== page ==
Leopold Simon was a stocky Texan who made his money by curling himself into a coffin-sized box and setting off a stick of dynamite placed six inches from his head. The resulting blast obliterated the box and when the smoke cleared Simon staggered unsteadily to his feet. Crowds loved it.
“Suicide” Simon, as he was known, brought his act to Kennywood Park in 1958. He played second bill to the Lone Ranger, who rode a white horse and complained about having to drive a Cadillac all night from Albany, NY, to make the appearance.
Kennywood’s gates reopen this month for the park’s annual Halloween attraction that features stumbling zombies and phantom pirates. But in the 1950s, a decade before George Romero brought hipness to rotting dead people, Kennywood offered death-defying acts that were actually alive.
We found in our archive several pictures of Kennywood from that era. You’ll recognize the park, but it appears as a simpler and less crowded place, the rides smaller in scale. Braddock’s Edgar Thomson steel mill belches black smoke in the background. Moms in the pictures wear dresses. Girls wear bobby socks. Bonnets are strapped to babies’ heads. Davy Crockett was popular — his image graced t-shirts worn by several young boys.
Most stunning are a series time-exposures shot at night by Pittsburgh Press photographer Stewart Love. The pictures transform spindly rides like “Rockets” into magical wheels of light.
While researching these photographs, we came across stories about Suicide Simon, “The man who dynamites himself,” and other acts that once performed at the park. Simon’s trick sometimes failed. One time he miscalculated the dynamite blast and awoke 48 hours later in a hospital bed. The mistake cost him four teeth.
The Baranak Sisters perch pole team miscalculated during an act in 1950. Waltrand Baranak held the pole; her sister Gesela fell and broke a leg. Luckily, an emergency backup perch pole team named the Adamson Duo remained at the ready, and so a show did go on.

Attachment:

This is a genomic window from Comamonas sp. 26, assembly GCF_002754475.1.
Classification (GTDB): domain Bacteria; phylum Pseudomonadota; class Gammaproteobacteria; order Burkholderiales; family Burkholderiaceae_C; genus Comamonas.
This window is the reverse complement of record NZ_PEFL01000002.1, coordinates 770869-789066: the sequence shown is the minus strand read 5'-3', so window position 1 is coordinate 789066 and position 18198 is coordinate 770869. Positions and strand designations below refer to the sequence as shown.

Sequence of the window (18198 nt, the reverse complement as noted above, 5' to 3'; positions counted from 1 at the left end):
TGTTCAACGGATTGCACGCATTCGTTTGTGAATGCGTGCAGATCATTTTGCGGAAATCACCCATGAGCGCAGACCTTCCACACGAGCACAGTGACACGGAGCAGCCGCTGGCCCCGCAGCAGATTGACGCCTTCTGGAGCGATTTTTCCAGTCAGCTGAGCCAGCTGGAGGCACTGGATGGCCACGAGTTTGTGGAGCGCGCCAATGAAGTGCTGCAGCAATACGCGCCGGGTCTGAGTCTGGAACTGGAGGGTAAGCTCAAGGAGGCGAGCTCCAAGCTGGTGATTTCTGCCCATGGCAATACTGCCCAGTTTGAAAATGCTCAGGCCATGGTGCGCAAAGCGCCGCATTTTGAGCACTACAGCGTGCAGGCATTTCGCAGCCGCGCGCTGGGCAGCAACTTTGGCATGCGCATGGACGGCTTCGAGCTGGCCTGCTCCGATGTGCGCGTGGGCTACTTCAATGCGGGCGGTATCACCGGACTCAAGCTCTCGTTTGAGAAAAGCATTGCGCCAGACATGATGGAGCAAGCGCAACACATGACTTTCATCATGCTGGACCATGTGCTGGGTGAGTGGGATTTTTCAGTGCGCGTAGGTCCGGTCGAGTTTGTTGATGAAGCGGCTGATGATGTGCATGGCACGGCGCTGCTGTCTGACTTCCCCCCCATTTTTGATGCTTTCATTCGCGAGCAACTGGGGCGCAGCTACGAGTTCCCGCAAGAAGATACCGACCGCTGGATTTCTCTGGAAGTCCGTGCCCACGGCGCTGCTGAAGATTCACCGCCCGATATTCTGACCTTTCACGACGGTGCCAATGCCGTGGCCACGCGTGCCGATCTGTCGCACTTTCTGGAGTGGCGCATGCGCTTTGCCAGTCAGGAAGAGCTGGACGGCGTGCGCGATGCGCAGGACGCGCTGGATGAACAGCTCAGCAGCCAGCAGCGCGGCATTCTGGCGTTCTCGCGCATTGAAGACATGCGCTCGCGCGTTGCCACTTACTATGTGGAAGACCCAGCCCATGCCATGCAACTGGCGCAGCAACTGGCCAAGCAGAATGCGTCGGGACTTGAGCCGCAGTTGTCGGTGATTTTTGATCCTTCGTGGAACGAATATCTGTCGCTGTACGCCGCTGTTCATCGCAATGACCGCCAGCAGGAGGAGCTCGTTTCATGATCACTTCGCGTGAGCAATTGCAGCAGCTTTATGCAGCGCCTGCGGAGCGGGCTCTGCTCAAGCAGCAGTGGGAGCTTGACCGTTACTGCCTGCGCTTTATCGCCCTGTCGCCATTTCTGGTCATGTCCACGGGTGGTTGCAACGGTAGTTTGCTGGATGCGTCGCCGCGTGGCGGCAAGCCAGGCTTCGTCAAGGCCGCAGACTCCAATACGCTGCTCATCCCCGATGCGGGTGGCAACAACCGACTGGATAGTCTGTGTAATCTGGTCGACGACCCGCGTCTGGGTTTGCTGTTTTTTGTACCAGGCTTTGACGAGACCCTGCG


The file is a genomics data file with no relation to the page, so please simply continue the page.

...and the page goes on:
Visitors in 1953 got to see Victoria Zacchini, “the only girl ever used as a human cannonball.” She was launched over the park’s lagoon. That same day Galasso the Great balanced his body on just one finger.
By far the strangest story we found concerned a Charleroi father who took his six children to Kennywood in August 1953. After a day of chasing his kids around the park, the father gathered up his brood at dusk, stuffed them into his car and headed home. There, the kids were sent to bed.
Next morning, the man awoke and was shocked to discover in his house a seventh child — a stray six-year-old named Billy Voelker. The father had been somewhat careless, or at least absent-minded, while rounding up his kids the night before and young Billy had allowed himself to be carried away with a bunch of strangers.
The boy, according to a Post-Gazette article, had wandered away from his mother and was “worn out with a day’s load of mischief.”
Mrs. Voelker was of course in a panic as the hours passed and police and firefighters scoured the Mon Valley for her missing child. The story ends well, though, with the father driving the boy back to Kennywood for a reunion with his mother.
Oddly, the absent–minded Charleroi father was unnamed in the Post-Gazette’s story. “Another case of absent-mindedness,” wrote the reporter. “Nobody thought to ask him his name.”
If “zombie” can be a state of mind, it made its debut at Kennywood more than six decades ago.